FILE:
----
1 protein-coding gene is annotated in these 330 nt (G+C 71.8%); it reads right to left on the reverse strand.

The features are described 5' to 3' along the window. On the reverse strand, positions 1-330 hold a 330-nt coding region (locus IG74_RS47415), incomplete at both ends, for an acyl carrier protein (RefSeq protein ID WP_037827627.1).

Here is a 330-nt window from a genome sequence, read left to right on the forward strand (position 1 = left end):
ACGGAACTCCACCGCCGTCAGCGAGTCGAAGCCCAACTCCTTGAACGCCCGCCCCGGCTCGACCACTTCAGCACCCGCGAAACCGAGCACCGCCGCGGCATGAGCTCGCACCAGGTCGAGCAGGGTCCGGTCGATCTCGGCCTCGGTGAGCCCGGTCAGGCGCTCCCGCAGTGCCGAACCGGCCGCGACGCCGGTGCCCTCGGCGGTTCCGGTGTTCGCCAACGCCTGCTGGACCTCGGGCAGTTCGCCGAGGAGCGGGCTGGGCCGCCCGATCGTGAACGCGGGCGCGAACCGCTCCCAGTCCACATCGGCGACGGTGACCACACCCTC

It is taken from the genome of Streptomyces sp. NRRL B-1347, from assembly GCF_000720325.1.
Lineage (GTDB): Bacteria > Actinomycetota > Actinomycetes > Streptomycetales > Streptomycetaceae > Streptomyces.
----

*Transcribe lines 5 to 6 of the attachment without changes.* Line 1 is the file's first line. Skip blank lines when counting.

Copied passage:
It is taken from the genome of Streptomyces sp. NRRL B-1347, from assembly GCF_000720325.1.
Lineage (GTDB): Bacteria > Actinomycetota > Actinomycetes > Streptomycetales > Streptomycetaceae > Streptomyces.